Dallas Morning News
September 24, 2009
by Maria Halkias (an excerpt)
Retailers and consumers saw the worst holiday shopping season in four decades last year. The continuing recession has prepared merchants for what is forecast to be the second-worst. Whether that gives them an advantage in their annual game of chicken with shoppers is another matter. Consumers have shown they're willing to wait for markdowns, and retailers have shown they can't resist giving them. So far, early signs of Christmas include forecasts of flat sales and less seasonal hiring, a prediction that online retailers will discount more than last year and the prospect that deep discounts the day after Thanksgiving may not be the only gems of the season. Retailers traditionally go all out on that "Black Friday," with the year's lowest prices for televisions and cameras, $10 gift cards just for walking in the door and early bird discounts before noon. This year, just 35 percent of major chains, vs. 45 percent last year, plan to offer the most promotions on the day after Thanksgiving, according to a survey by Hay Group.
Other retailers said they were shifting their focus and planning to run consistent promotions from "now until New Year's Day," said Maryam Morse, Hay Group's national retail practice leader, based in the firm's Dallas office. "Retailers are responding to consumers wanting more promotions more often," she said, though she added that Black Friday deals would remain compelling enough for shoppers to "get up off their wallets."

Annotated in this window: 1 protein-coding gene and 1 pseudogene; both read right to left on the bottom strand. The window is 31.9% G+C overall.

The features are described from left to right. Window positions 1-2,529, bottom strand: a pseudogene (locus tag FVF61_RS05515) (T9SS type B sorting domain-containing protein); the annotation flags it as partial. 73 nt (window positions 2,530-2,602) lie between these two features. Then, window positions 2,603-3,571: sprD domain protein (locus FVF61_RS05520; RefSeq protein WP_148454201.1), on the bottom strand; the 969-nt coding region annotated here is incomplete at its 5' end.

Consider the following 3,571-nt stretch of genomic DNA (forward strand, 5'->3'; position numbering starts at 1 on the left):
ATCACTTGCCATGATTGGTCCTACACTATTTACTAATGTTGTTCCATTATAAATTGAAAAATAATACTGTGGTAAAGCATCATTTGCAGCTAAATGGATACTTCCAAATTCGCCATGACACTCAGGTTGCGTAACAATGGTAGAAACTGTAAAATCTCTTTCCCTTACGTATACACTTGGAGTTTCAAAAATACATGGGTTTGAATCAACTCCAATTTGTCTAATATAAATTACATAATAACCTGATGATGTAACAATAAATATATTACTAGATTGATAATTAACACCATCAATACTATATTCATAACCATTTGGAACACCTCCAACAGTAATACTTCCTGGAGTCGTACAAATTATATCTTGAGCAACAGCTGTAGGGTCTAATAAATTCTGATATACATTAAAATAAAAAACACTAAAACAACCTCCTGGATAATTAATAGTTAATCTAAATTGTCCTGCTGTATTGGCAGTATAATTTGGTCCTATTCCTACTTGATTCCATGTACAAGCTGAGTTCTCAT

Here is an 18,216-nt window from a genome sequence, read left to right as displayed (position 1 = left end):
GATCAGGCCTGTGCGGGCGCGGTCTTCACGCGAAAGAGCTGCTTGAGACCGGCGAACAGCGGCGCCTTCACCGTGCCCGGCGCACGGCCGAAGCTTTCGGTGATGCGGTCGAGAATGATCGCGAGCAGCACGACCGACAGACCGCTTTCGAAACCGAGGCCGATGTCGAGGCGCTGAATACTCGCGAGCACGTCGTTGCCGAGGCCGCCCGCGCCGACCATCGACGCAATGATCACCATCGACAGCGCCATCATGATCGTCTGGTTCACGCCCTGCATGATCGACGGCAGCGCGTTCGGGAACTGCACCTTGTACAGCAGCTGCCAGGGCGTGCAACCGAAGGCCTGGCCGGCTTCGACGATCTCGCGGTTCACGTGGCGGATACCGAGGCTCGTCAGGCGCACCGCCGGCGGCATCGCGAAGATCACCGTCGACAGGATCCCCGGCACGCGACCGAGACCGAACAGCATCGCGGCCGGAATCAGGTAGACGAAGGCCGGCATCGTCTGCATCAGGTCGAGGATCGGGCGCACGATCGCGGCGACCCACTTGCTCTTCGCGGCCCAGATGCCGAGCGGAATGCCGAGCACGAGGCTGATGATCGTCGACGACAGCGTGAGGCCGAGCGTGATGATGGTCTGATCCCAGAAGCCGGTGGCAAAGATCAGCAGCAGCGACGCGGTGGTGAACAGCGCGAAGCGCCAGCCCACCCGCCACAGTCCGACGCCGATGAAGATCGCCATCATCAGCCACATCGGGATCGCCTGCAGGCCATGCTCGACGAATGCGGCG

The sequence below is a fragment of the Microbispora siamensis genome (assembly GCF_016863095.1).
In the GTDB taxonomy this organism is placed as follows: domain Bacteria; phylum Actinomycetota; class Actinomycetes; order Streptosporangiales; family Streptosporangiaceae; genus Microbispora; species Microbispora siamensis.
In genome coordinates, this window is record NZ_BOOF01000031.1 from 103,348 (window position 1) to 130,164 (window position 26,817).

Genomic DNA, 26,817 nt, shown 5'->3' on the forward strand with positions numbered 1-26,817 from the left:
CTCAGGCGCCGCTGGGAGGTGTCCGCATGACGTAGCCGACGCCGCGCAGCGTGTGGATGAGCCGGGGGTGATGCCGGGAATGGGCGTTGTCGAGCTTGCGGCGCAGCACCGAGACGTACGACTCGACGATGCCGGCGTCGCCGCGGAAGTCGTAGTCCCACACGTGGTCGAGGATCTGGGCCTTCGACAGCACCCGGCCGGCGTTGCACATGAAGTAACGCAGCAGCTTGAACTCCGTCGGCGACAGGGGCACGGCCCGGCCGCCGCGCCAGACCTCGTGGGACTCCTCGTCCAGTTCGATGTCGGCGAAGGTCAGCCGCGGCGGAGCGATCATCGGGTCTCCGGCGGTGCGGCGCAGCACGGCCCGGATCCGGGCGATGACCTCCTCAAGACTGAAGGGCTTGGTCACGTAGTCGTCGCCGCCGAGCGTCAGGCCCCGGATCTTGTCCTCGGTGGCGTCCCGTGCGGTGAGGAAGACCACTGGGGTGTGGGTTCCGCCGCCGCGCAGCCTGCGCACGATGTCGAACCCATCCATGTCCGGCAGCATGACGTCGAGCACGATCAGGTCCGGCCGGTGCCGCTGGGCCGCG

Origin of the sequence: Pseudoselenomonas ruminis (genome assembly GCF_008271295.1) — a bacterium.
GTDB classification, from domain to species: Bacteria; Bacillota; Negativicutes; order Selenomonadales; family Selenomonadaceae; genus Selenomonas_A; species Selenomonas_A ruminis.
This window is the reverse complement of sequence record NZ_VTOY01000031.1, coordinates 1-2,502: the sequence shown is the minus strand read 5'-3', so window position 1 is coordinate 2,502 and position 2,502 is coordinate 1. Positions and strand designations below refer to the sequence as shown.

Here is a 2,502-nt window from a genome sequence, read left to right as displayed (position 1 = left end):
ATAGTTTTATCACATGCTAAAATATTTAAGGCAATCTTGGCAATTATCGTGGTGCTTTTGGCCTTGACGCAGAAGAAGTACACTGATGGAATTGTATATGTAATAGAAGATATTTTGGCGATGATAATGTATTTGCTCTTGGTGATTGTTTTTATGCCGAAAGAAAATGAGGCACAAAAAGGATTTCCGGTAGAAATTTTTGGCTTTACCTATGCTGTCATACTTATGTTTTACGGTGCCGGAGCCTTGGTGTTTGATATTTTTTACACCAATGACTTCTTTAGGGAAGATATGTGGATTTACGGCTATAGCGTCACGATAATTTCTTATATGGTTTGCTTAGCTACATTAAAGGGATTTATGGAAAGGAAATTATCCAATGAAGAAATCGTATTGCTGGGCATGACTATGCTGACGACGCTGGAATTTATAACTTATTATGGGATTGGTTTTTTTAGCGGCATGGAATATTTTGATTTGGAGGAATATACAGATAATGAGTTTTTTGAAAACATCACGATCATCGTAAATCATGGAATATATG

The industry group hasn't released its forecast for the season. But about 72 percent of the 25 top retailers in a Hay Group survey released Wednesday predicted that holiday sales would be about the same as or lower than last year's. Not surprisingly, retailers don't plan to hire as many seasonal workers this year, according to the Hay Group survey. About 57 percent of retailers surveyed said their staffing levels would be smaller than last season's. Retail employment usually peaks in November and December, when stores increase staff for the holiday rush. Last year, retail employment grew by just 384,300 from October through December, according to the Bureau of Labor Statistics. That compared with 720,800 retail workers hired during the 2007 holiday months.
Read more about Hay Group's work in the Retail sector